7. I don't know. But what's at issue as I see it isn't what a theoretical "98 out of 100" hear but what do you and I hear? And can it be demonstrated? Speaking of which the sceanario you paint hasn't been demonstrated but the difficulty in telling differences between certain types of gear has.
  8. You make an argument ad hominem and build a straw man. You'd never get away with that in a Jesuit high school. Many who value DBTs don't deny things can sound different but they want to know which things really do sound different. That's how progress is made for one thing. It's also how you avoid wasting money and effort. And if a cheaper device can sound the same as a more expensive one then isn't that a good thing? I think many don't dare put themselves to the test. And I must add that having bullshitted myself I've no doubt of the ability of others to do the same.
  9. Note that DBTs are done to detect differences not preferences. You can either hear a difference or you can't, it's pretty simple. Not that the basic simplicity of this stops some audiophiles from rationalizing at great length how they supposedly hear things they can't show they hear. I've taken part in DBTs and they're sobering. You can either deal with the fact that you may often bullshit yourself and learn from it or you can deny the validity of the process and continue to bullshit yourself. Your choice.
  10. I don't think hornys need vindication or approval from the so called "high end" press. These people have been full of nonsense for 35 years and NOW they know what they're talking about?
  11. Hell Tom, this hobby IS a never ending cycle. Most of us old timers started DIY speakers by ear and I'd hesitate to discouage a fella on his first project by making things seem so complicated he might say "to Hell with it". Sure there are nice tools and resources out there now but they're generally more useful to the fella that's getting pretty involved, it's still possible to make yourself a pretty good sounding speaker just messing around with simple methods and acting on your own notions. And don't forget Berenek's Law. Regards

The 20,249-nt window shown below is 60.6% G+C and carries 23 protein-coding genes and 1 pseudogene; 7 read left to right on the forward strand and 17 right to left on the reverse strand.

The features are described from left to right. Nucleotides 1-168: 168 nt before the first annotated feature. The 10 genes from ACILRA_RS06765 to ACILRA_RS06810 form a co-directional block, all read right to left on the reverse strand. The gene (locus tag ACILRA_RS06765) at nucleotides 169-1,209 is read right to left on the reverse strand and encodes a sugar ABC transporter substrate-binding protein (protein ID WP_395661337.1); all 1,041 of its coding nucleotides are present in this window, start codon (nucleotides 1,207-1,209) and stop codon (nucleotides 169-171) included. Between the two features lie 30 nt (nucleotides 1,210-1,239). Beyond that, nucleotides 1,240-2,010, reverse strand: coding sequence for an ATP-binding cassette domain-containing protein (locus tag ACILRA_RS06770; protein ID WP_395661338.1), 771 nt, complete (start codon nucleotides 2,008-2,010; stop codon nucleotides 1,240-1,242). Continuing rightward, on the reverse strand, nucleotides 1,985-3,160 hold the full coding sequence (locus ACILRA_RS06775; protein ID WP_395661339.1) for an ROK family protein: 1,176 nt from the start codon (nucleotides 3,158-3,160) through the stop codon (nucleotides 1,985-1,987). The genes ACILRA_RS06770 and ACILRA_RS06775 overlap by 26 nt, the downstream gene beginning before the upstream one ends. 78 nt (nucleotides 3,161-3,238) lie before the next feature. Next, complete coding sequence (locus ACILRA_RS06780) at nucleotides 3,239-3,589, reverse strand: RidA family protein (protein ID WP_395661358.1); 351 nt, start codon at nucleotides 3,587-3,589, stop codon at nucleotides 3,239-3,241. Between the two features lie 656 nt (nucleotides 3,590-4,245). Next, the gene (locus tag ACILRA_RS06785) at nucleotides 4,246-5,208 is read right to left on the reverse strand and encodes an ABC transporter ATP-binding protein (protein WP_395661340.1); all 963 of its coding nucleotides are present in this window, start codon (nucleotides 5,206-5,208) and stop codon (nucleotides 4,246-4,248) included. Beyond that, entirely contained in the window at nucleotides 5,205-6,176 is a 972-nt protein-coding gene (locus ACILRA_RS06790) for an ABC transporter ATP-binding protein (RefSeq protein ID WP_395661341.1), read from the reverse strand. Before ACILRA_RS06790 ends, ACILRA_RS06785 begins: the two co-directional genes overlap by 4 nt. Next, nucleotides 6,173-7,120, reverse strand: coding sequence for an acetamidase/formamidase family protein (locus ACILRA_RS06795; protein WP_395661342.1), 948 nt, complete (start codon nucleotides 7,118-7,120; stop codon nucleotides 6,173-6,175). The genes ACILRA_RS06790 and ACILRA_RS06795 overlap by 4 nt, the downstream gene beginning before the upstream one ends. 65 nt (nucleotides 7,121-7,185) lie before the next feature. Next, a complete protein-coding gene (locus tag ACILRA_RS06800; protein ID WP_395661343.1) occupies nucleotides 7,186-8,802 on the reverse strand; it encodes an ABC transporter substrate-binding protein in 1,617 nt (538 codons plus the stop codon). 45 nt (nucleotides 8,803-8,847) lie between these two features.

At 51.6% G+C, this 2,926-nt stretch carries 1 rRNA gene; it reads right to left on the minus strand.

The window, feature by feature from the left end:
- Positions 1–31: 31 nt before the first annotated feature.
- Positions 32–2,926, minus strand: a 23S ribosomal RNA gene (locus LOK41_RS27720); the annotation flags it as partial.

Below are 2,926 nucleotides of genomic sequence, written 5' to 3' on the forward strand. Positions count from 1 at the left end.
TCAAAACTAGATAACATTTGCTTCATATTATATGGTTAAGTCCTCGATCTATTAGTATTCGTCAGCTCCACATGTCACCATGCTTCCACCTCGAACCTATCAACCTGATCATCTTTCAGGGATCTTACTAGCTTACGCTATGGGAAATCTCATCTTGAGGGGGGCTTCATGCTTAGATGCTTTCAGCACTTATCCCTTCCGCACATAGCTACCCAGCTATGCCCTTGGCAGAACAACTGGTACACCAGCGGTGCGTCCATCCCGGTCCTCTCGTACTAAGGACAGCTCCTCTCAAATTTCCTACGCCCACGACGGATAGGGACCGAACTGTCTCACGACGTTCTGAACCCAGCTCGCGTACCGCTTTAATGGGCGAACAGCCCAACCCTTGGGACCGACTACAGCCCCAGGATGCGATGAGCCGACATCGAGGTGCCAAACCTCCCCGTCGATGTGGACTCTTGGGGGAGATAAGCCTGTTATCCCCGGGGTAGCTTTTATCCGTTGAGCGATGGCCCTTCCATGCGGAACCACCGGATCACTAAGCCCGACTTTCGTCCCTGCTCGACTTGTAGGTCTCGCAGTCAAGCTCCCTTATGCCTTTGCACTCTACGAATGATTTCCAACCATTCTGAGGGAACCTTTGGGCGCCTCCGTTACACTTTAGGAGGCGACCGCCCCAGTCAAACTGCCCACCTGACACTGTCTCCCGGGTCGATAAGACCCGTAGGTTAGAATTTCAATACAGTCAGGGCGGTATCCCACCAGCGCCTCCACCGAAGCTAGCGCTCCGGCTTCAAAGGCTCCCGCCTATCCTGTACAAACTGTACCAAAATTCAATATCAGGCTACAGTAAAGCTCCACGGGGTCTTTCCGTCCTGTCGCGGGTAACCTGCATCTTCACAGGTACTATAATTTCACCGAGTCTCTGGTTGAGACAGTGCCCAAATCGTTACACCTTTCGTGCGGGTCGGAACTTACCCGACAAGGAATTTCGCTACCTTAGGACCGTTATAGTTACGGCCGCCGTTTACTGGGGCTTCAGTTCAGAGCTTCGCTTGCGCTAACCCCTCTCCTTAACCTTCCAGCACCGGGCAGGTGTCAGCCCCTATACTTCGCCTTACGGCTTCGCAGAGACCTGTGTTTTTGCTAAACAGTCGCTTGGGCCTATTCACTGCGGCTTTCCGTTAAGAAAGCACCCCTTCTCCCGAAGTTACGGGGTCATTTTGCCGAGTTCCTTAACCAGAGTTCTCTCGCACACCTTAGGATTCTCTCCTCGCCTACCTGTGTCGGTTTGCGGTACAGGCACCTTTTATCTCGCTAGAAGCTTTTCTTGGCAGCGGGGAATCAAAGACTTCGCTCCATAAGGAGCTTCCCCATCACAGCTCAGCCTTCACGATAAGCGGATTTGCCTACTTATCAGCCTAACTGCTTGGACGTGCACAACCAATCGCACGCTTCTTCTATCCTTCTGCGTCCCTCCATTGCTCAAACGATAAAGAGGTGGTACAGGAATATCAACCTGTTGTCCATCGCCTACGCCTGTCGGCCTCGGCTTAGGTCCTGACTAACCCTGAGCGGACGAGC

12. "How To Build Speaker Enclosures" first printed in 1966 was the first speaker book many of us old timers had and has some folded horn plans including two Jensen Imperial plans and an early Klipsch shorthorn kind'a thing. As the book was written by two Altec engineers, Alex Badmaieff and Don Davis, it features several Altec plans including the famous 825 combination horn-reflex design and the 820 basshorn-reflex design for twin 15s. Also plans for several Altec reflex cabinets AND the mighty Bozak Concert Grand. Has interesting cutaway views of the KHorn but no plans. The authors considered the KHorn an excellent performer but discouraged it's building by DIYers as too complex. Also featured are the huge concrete 300 cubic foot infinite baffle enclosures built into the fireplace of John Hillard's house. Hilliard was the head engineering honcho at Altec. While at MGM he discovered time delay distortion and headed the famous MGM Shearer Horn project. Hilliard is the Zeus of the Great Horn Gods. With Olson, Lansing and Klipsch being Apollo, Ares and Hermes. The book is indispensible to the DIY horny and comes up often on ebay.
  13. Thanks. So I take it the K-53 is the Hepnerish ferrite driver, probably with a smaller diaphragm than the Atlas. I had some oddball Hereseys with those.
  14. 51----What's the difference between a K-22 and a K-24? The K-55 and K-53?
  15. I'm with ole Colter, just listen to the things for awhile. One assumes you bought them because you like the way they sound.
×
×
  • Create New...